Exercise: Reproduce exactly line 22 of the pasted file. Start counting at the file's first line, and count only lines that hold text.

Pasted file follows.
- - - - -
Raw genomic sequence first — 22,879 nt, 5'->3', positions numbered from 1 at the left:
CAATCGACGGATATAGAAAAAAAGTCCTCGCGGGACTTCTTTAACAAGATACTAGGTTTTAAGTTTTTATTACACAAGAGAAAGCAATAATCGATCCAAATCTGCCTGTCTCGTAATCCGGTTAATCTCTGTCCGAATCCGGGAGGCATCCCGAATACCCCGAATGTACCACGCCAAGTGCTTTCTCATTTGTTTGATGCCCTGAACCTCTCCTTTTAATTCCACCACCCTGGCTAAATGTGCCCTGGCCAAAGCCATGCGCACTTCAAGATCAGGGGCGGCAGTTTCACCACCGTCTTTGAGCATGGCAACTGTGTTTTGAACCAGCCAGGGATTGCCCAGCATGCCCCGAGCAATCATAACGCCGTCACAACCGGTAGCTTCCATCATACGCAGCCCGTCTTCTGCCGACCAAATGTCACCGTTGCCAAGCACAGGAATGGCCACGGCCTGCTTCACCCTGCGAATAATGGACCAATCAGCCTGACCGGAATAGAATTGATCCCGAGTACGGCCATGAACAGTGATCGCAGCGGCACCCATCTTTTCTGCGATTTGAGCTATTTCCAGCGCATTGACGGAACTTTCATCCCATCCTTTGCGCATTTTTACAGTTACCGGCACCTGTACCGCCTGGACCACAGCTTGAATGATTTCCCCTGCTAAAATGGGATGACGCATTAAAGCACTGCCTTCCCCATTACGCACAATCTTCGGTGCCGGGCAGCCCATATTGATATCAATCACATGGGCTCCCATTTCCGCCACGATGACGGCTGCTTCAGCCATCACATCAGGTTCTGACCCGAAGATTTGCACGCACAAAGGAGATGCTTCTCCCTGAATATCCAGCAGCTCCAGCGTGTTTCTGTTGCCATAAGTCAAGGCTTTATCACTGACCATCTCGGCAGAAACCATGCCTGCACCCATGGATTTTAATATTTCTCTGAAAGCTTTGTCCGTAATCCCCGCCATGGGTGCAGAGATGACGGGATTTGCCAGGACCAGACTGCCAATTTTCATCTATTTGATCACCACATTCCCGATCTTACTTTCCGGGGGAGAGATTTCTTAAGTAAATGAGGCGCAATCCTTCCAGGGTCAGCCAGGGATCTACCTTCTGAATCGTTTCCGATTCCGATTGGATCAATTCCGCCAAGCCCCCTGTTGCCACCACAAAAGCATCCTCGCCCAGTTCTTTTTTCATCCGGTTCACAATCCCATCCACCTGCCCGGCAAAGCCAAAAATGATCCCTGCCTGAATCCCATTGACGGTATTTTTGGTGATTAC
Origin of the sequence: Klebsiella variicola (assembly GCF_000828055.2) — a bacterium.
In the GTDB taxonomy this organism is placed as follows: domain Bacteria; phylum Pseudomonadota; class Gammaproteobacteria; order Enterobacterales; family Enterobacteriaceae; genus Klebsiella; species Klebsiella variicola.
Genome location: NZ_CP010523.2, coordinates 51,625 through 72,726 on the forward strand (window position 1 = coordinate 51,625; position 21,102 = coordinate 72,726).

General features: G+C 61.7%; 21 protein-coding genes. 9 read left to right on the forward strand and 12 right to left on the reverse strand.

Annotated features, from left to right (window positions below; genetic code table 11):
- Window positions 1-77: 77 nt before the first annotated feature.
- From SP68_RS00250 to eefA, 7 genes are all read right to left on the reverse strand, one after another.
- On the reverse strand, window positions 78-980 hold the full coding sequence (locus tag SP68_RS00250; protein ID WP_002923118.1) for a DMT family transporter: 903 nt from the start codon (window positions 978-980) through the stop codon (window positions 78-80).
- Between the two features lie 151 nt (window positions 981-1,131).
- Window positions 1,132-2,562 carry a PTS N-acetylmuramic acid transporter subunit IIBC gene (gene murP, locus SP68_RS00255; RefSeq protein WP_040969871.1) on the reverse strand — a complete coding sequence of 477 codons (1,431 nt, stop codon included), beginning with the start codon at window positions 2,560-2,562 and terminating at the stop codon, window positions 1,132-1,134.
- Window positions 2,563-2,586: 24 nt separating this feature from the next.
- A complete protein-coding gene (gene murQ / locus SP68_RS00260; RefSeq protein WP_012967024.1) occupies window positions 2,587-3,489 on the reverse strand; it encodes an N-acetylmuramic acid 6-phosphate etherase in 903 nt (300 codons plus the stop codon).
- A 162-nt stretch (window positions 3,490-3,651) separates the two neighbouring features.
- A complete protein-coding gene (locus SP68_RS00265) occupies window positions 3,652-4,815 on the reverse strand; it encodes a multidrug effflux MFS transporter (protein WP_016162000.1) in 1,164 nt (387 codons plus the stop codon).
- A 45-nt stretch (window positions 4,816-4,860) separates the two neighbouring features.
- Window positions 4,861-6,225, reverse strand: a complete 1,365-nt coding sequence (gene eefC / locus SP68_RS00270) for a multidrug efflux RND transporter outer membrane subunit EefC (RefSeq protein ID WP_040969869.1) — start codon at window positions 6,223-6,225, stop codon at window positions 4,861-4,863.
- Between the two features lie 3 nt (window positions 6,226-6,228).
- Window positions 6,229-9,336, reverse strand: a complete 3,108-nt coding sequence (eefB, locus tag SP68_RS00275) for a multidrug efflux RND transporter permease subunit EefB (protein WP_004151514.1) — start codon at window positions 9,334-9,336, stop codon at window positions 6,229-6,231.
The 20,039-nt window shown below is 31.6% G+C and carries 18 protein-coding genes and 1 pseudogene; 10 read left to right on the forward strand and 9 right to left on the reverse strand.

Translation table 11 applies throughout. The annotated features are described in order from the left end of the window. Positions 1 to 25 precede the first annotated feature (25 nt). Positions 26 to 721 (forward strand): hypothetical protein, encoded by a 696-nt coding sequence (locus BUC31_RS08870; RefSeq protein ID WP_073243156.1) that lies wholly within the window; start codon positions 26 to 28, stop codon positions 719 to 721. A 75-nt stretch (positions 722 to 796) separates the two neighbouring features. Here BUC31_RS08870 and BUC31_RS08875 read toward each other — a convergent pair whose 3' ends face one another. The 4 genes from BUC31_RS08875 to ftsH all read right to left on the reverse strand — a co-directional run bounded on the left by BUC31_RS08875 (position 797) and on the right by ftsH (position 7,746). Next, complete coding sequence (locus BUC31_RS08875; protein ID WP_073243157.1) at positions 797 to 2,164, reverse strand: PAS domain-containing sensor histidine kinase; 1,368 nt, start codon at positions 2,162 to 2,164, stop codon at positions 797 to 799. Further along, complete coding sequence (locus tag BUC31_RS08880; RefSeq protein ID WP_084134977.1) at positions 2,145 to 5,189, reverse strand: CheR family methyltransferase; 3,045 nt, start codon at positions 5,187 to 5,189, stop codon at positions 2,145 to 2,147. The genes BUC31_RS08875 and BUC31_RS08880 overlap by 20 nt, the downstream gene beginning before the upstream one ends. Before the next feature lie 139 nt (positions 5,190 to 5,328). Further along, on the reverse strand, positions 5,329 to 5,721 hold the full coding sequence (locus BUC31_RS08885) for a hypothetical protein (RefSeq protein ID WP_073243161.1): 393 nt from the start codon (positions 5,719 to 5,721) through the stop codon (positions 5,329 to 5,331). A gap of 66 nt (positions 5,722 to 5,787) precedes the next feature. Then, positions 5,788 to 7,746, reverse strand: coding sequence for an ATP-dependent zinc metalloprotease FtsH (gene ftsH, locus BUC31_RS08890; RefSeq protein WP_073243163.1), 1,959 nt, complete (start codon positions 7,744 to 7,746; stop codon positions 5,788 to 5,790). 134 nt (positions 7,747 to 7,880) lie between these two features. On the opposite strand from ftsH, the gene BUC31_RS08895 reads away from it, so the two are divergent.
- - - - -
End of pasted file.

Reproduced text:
Translation table 11 applies throughout. The annotated features are described in order from the left end of the window. Positions 1 to 25 precede the first annotated feature (25 nt). Positions 26 to 721 (forward strand): hypothetical protein, encoded by a 696-nt coding sequence (locus BUC31_RS08870; RefSeq protein ID WP_073243156.1) that lies wholly within the window; start codon positions 26 to 28, stop codon positions 719 to 721. A 75-nt stretch (positions 722 to 796) separates the two neighbouring features. Here BUC31_RS08870 and BUC31_RS08875 read toward each other — a convergent pair whose 3' ends face one another. The 4 genes from BUC31_RS08875 to ftsH all read right to left on the reverse strand — a co-directional run bounded on the left by BUC31_RS08875 (position 797) and on the right by ftsH (position 7,746). Next, complete coding sequence (locus BUC31_RS08875; protein ID WP_073243157.1) at positions 797 to 2,164, reverse strand: PAS domain-containing sensor histidine kinase; 1,368 nt, start codon at positions 2,162 to 2,164, stop codon at positions 797 to 799. Further along, complete coding sequence (locus tag BUC31_RS08880; RefSeq protein ID WP_084134977.1) at positions 2,145 to 5,189, reverse strand: CheR family methyltransferase; 3,045 nt, start codon at positions 5,187 to 5,189, stop codon at positions 2,145 to 2,147. The genes BUC31_RS08875 and BUC31_RS08880 overlap by 20 nt, the downstream gene beginning before the upstream one ends. Before the next feature lie 139 nt (positions 5,190 to 5,328). Further along, on the reverse strand, positions 5,329 to 5,721 hold the full coding sequence (locus BUC31_RS08885) for a hypothetical protein (RefSeq protein ID WP_073243161.1): 393 nt from the start codon (positions 5,719 to 5,721) through the stop codon (positions 5,329 to 5,331). A gap of 66 nt (positions 5,722 to 5,787) precedes the next feature. Then, positions 5,788 to 7,746, reverse strand: coding sequence for an ATP-dependent zinc metalloprotease FtsH (gene ftsH, locus BUC31_RS08890; RefSeq protein WP_073243163.1), 1,959 nt, complete (start codon positions 7,744 to 7,746; stop codon positions 5,788 to 5,790). 134 nt (positions 7,747 to 7,880) lie between these two features. On the opposite strand from ftsH, the gene BUC31_RS08895 reads away from it, so the two are divergent.